Athlete Poaching: Should You Be Worried?
“If you switch to our gym, we’ll make you a flyer.”
“If you switch to our gym, we’ll give you free tuition.”
If these promises sound familiar, you’re not alone—many gym owners have lost athletes to other gyms practicing questionable recruiting techniques. Some people will say anything to convince an athlete to switch to their program, and the offers can be hard to resist. Though healthy competition among businesses is normal, the desire to attract new athletes by any means possible can sometimes cross the line into inappropriate behavior. Just ask Kentucky Reign owner Jessica Bugg Smith, who says, “I had a program where they literally lined their kids on the floor while my kids were competing and yelled for a particular athlete, and then invited them to their gym.”
According to Leslie Pledger-Griffin, owner of Calhoun, GA-based Renegade Athletics, dirty recruiting isn’t always directed at the athlete, but often the parents (aka the financial decision-makers). “For the most part, whenever they’re approached, it’s a very flattering thing. ‘Your child’s too good to be on that team. They might not have their tuck, but we can get them their tuck before Thanksgiving.’ And then the child is put on that team, and they never get the tuck during that season—it’s just something that they were told to get them to join,” says Pledger- Griffin.
Athlete poaching is certainly an ongoing problem in the all-star industry, but is it worth worrying about? CheerProfessional talked to gym owners who’ve experienced the problem and got them to weigh in.
If an athlete is considering leaving, is there anything you can do?
Surrendering control may be the easiest way to stay sane in this scenario—and that sometimes means setting athletes free. “I’ve had the philosophy [that] I don’t beg kids to stay. The reason is because then they’re never 100% committed the rest of the season,” explains Pledger-Griffin. “They think they’re doing you a favor by being on your team, and in reality you probably don’t need them anyway.”
Stefanie Nelson, owner of Starke, FL-based North Florida Elite, agrees. “Though we pour our hearts and souls into these athletes, they are not personal property and we have to as an industry remember that. Yes, it hurts when an athlete leaves for whatever reason, but at the end of the day they are humans, not our personal belongings.”
When an athlete does leave, Pledger-Griffin sees it as an opportunity to analyze her own program’s strengths and weaknesses. Is there a missing link morale-wise? Do the gym’s offerings need to be expanded? Or is it an isolated case of an unhappy athlete? “When it does happen, I try to make sure that we’re doing our best and that we don’t have a reason for them to leave,” she shares. “But if you let it consume you, you’re just going to turn out to be bitter about a situation you can’t control. You just have to let it go and move on.”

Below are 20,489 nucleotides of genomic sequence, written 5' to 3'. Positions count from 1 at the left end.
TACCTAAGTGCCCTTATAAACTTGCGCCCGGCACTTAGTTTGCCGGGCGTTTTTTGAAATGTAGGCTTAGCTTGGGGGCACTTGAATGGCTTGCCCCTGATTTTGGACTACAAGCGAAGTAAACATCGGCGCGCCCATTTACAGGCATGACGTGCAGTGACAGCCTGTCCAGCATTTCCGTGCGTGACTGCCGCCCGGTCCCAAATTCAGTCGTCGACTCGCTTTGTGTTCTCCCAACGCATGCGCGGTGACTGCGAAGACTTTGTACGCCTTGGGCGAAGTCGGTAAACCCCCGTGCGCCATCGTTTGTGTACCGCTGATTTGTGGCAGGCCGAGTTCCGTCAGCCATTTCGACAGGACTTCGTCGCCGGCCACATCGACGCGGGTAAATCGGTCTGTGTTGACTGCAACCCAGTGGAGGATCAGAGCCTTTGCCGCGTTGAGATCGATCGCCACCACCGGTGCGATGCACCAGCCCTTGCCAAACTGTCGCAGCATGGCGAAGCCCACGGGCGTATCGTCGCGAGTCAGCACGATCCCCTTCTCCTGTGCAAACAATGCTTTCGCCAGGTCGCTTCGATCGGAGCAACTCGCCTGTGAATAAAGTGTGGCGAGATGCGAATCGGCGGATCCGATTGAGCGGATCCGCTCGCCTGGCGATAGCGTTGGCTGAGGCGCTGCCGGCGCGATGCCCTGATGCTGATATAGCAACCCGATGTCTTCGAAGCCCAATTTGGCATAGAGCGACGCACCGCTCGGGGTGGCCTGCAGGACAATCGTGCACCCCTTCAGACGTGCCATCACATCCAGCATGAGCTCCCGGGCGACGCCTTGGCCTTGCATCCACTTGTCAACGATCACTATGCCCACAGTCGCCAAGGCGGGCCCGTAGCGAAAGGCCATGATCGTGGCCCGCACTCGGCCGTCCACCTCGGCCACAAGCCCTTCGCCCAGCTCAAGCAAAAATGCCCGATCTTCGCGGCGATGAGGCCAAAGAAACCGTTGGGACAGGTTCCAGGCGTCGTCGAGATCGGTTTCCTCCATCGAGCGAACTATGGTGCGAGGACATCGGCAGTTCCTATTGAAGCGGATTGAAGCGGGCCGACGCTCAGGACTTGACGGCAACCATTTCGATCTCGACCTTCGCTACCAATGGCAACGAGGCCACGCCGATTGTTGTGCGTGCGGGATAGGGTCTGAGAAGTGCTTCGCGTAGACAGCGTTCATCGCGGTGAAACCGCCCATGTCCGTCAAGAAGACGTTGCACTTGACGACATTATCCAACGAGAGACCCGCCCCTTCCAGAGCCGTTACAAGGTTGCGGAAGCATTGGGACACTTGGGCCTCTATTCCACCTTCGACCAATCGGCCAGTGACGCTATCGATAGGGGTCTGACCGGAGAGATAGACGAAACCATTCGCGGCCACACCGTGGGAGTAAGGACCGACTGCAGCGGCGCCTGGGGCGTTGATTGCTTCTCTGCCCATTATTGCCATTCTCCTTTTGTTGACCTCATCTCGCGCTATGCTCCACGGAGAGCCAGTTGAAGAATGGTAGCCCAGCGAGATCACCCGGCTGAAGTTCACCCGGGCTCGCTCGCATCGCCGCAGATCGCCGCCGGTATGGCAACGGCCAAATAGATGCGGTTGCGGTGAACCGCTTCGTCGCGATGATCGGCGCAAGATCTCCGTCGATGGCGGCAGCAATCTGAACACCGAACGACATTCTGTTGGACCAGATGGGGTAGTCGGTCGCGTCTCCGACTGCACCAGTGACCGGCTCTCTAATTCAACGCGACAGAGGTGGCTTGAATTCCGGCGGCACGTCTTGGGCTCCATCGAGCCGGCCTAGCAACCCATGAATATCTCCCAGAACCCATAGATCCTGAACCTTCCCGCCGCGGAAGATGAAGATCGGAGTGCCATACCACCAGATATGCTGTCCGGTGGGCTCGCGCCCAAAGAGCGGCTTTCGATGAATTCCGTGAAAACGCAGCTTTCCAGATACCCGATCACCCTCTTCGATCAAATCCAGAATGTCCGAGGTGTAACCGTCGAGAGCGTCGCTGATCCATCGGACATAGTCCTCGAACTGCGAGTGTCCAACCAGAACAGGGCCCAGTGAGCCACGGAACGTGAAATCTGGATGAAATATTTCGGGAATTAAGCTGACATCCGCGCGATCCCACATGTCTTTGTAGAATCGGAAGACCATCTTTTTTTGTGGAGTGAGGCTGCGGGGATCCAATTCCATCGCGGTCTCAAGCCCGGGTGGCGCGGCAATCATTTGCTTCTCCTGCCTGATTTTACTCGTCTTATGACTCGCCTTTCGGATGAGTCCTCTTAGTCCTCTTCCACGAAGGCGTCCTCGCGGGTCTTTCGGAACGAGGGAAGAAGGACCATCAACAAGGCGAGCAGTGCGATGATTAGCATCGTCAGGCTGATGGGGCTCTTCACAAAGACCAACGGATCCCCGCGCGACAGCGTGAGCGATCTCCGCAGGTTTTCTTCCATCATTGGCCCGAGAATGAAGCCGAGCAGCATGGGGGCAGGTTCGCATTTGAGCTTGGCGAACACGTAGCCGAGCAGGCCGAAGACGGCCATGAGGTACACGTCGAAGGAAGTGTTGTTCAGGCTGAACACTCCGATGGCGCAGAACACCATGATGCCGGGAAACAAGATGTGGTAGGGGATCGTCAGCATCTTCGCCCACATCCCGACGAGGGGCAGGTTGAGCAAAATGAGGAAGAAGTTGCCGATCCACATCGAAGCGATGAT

Bugg Smith agrees, and she’s confident enough in her own program that she doesn’t worry about poaching. “I feel like if owners would focus more on addressing problems within their walls instead of worrying about the predators that lurk outside the walls, they wouldn’t be as afraid.”
That said, there are many documented cases in which gyms go too far in recruiting—and shouldn’t be allowed to get away with it. Rather than spending your own energy and time fighting the situation, Nelson suggests taking action through USASF. “If you have hard evidence that poaching or general shady business practice is going on, I would report the individual and the gym to USASF and allow them to decide on how to handle it,” advises Nelson. “Getting into a war of words with the other person or gym never works —all it does is cause more problems than solutions.”
How can a gym prevent athlete poaching in the first place?
Make sure your gym shows the same integrity you expect from others. Bugg Smith of Kentucky Reign teaches her staff that poaching isn’t acceptable behavior. “Our coaches are instructed that if there’s a coach or athlete or parent that they’re speaking with who’s already affiliated with another program, they are not allowed to solicit them until the season is over, when we go into tryout season. As an owner, that’s how I want to run my program.”
Bugg Smith also recommends establishing community ties where your gym is. Her coaches attend school plays and football games to be more involved in their athletes’ everyday lives. “Be a part of their lives, more than just in practice – and make it authentic. It’s got to be real.”
Being honest with yourself about what your program has to offer can also help. If you are losing athletes because the competitor is doing a better job, do whatever it takes to change that. “If you don’t have as good of a training product as the gym down the road, then you need to get to conferences. You need to reach out to people. 90% of them are willing to help you, and a lot of them will help for free especially if it’s a small program, because they were a small program once, too,” Bugg Smith recommends.
For North Florida Elite’s Nelson, it’s ultimately about building a program athletes don’t want to leave, no matter how good the offer looks from the other gym. “If they still choose to leave, be positive and don’t burn that bridge with the existing athlete,” she says. “I have seen many times where an athlete leaves a program only to return the following season after they realize that it’s not always better on the other side of the fence.”